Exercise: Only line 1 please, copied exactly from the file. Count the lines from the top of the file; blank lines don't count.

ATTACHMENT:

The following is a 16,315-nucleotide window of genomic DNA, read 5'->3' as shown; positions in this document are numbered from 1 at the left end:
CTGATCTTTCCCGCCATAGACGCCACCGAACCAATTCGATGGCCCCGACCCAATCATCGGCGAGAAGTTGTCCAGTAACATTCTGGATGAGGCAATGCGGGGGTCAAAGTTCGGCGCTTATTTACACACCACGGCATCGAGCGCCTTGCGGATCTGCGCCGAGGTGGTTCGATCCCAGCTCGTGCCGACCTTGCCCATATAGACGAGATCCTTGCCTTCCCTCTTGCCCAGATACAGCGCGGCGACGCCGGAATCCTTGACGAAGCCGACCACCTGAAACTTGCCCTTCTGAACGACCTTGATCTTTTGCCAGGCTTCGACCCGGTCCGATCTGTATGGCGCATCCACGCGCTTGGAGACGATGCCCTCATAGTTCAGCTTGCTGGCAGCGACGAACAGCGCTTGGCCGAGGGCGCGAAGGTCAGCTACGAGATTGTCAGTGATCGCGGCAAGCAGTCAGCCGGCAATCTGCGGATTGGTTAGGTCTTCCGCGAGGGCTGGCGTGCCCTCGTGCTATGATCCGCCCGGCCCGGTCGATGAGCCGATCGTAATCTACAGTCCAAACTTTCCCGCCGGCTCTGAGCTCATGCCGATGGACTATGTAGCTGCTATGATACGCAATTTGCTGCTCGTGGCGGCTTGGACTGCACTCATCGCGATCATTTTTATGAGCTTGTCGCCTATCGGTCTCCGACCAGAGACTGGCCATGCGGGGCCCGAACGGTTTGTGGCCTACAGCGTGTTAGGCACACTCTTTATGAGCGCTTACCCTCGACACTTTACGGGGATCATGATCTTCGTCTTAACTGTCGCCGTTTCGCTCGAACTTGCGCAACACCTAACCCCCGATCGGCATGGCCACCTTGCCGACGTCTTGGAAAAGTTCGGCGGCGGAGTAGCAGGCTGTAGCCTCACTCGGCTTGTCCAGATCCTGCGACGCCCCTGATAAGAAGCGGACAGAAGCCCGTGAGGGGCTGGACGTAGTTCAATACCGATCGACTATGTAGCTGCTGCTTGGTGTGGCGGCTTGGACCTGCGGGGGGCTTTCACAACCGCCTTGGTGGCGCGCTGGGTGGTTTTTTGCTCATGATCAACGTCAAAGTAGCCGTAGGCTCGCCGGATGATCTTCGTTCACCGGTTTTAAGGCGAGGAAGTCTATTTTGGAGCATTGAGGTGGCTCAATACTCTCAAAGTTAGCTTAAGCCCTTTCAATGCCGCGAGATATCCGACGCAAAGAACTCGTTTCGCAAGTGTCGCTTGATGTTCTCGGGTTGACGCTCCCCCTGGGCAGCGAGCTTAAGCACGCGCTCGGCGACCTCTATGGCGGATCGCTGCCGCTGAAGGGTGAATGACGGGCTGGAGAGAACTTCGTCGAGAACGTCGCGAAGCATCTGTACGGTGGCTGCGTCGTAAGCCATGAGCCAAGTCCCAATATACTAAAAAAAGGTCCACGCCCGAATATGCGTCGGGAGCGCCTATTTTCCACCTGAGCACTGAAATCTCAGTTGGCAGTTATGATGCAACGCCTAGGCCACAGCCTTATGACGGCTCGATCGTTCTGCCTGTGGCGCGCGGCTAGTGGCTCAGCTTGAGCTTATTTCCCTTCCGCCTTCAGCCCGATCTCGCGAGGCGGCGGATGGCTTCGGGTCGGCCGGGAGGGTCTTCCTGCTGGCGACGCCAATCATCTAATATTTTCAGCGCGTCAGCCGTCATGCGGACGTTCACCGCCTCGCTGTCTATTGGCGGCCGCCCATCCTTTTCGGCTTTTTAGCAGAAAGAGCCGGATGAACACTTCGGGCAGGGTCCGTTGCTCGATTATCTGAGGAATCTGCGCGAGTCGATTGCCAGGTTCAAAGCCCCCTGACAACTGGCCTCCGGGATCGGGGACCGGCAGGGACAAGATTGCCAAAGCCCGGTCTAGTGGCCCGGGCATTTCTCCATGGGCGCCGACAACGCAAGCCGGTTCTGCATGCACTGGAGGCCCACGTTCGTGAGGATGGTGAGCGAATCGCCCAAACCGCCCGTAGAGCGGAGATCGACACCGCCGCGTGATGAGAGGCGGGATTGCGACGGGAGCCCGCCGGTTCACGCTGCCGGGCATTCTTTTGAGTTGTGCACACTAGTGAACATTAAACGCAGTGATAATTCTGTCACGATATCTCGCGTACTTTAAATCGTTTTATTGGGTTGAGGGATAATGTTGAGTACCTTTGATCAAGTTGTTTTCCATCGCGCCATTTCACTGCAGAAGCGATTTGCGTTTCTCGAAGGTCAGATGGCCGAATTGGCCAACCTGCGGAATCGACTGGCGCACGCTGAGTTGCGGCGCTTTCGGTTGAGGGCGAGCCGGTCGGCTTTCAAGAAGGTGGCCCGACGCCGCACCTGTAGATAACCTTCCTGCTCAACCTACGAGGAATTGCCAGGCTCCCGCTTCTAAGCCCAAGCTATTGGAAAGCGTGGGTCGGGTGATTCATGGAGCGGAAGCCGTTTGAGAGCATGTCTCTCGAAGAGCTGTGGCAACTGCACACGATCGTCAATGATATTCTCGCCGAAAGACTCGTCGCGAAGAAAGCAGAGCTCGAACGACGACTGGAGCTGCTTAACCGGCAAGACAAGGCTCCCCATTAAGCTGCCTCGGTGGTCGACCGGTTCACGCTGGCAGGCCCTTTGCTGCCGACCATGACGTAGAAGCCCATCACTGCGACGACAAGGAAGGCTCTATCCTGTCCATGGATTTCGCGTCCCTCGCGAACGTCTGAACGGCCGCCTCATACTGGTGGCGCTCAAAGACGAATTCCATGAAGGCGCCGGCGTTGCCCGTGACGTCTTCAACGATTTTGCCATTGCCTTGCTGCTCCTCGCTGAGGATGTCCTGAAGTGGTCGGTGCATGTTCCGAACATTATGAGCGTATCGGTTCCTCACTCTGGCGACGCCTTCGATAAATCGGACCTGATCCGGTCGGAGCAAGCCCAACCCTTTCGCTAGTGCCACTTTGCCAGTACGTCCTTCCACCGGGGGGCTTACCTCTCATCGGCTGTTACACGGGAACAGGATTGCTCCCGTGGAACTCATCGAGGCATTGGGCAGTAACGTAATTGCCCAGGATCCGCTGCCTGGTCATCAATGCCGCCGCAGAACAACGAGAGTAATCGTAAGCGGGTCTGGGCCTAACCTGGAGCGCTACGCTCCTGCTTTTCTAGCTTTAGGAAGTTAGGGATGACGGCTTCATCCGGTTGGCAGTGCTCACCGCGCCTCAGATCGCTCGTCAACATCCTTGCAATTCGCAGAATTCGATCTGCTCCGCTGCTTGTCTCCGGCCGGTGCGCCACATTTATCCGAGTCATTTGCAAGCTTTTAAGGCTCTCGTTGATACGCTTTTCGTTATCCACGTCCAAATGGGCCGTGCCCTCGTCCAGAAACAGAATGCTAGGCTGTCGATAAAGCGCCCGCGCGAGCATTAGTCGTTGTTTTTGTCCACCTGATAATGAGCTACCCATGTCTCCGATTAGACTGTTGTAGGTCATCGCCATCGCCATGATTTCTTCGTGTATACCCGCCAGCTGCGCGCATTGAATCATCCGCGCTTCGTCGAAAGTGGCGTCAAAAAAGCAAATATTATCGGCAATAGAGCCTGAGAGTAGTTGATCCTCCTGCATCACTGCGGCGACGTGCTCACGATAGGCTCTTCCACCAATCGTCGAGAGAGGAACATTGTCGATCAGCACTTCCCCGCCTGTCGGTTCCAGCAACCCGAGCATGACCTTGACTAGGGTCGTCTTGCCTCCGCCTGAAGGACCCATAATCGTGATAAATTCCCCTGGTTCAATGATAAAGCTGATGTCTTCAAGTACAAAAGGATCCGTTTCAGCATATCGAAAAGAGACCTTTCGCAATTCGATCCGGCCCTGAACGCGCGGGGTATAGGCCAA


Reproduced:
The following is a 16,315-nucleotide window of genomic DNA, read 5'->3' as shown; positions in this document are numbered from 1 at the left end: